Tea blends to try: Tulsi Chai tea, Shanti Herbal, Clari’tea Herbal, Holy Detox

Are there side effects?

Adaptogenic herbs are caffeine free, gluten free and suitable for many people. Recently, Camellia sinensis has been described as an adaptogen too. Studies showed that real tea too, may help increase resistance to different kinds of stress,[21] but it’s still not recognized as a real adaptogen. Unlike many other herbs, real tea always contains caffeine. Some adaptogenic plants may interact with some medicine or should not be taken for longer periods. They are not only used for reducing stress, but for other health conditions too.

Disclaimer: This article is for informational purposes only. It’s not intended to replace medical advice, diagnosis or treatment. Every person is different and may react to different herbs and teas differently. Never use teas or herbs to treat serious medical conditions on your own. Always seek professional medical advice before choosing home remedies.


[1] https://www.ncbi.nlm.nih.gov/pmc/articles/PMC6240259/

[2] https://www.annualreviews.org/doi/10.1146/annurev.pa.09.040169.002223

[3] https://www.researchgate.net/publication/236462312_Adaptogens_A_Review_of_their_History_Biological_Activity_and_Clinical_Benefits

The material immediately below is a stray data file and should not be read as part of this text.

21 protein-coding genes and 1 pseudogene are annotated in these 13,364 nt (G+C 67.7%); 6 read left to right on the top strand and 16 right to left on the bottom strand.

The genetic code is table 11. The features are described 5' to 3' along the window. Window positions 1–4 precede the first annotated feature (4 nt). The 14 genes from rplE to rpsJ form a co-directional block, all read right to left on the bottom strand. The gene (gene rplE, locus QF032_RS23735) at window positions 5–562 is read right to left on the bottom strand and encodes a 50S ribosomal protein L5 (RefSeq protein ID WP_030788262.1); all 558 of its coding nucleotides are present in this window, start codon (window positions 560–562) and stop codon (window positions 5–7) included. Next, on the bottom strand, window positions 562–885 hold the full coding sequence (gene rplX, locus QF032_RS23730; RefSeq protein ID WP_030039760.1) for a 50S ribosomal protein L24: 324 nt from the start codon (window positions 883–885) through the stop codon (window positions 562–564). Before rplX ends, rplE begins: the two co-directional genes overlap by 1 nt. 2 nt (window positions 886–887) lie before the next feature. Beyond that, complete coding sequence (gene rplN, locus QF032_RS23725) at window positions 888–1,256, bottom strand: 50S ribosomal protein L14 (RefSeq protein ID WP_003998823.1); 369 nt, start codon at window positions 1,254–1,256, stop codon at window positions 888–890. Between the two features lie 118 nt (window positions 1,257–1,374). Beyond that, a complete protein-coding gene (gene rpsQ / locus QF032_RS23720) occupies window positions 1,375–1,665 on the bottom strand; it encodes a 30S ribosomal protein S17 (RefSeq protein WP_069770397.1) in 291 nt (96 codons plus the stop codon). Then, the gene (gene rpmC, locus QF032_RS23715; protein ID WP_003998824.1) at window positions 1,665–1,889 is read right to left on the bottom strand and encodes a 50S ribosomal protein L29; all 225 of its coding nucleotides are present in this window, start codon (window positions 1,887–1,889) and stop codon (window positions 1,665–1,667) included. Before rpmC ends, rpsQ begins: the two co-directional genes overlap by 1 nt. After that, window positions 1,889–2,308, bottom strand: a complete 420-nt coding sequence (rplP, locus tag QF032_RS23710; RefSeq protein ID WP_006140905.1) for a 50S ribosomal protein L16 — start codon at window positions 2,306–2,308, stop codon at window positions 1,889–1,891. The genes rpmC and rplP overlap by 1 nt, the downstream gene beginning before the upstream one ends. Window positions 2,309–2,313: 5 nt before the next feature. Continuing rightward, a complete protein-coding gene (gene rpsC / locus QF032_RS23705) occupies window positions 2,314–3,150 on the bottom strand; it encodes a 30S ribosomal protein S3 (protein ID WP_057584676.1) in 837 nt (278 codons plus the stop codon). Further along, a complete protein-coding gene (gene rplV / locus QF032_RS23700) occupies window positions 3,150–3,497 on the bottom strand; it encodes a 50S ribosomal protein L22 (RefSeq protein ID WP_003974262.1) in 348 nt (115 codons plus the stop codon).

[4] https://www.researchgate.net/publication/236462312_Adaptogens_A_Review_of_their_History_Biological_Activity_and_Clinical_Benefits

[5] https://www.sciencedirect.com/topics/medicine-and-dentistry/adaptogen

[6] https://www.researchgate.net/publication/257446934_Eleutherococcus_senticosus_Studies_and_effects

[7] https://www.ncbi.nlm.nih.gov/pmc/articles/PMC3573577/

[8] https://www.sciencedirect.com/topics/medicine-and-dentistry/adaptogen

[9] https://www.sciencedirect.com/topics/medicine-and-dentistry/withania-somnifera

[10] https://www.ncbi.nlm.nih.gov/pmc/articles/PMC5628357/

[11] https://www.sciencedirect.com/topics/medicine-and-dentistry/adaptogen

[12] https://www.health.harvard.edu/blog/is-adrenal-fatigue-real-2018022813344

[13] https://www.nccih.nih.gov/health/rhodiola

[14] https://www.ncbi.nlm.nih.gov/pmc/articles/PMC6412213/

[15] https://www.ncbi.nlm.nih.gov/pmc/articles/PMC6412213/

[16] https://www.ncbi.nlm.nih.gov/pmc/articles/PMC3249909/

[17] https://www.researchgate.net/publication/315119094_Tulsi_A_holy_plant_with_high_medicinal_and_therapeutic_value

[18] https://www.researchgate.net/publication/269846832_Therapeutic_benefits_of_holy_basil_TULSI_in_general_and_oral_medicine_A_review

[19] https://www.ncbi.nlm.nih.gov/pmc/articles/PMC5376420/

[20] https://www.webmd.com/vitamins/ai/ingredientmono-1101/holy-basil

[21] https://www.researchgate.net/publication/228515509_Adaptogenic_potentials_of_Camellia_sinensis_leaves_Garcinia_kola_and_Kola_nitida_seeds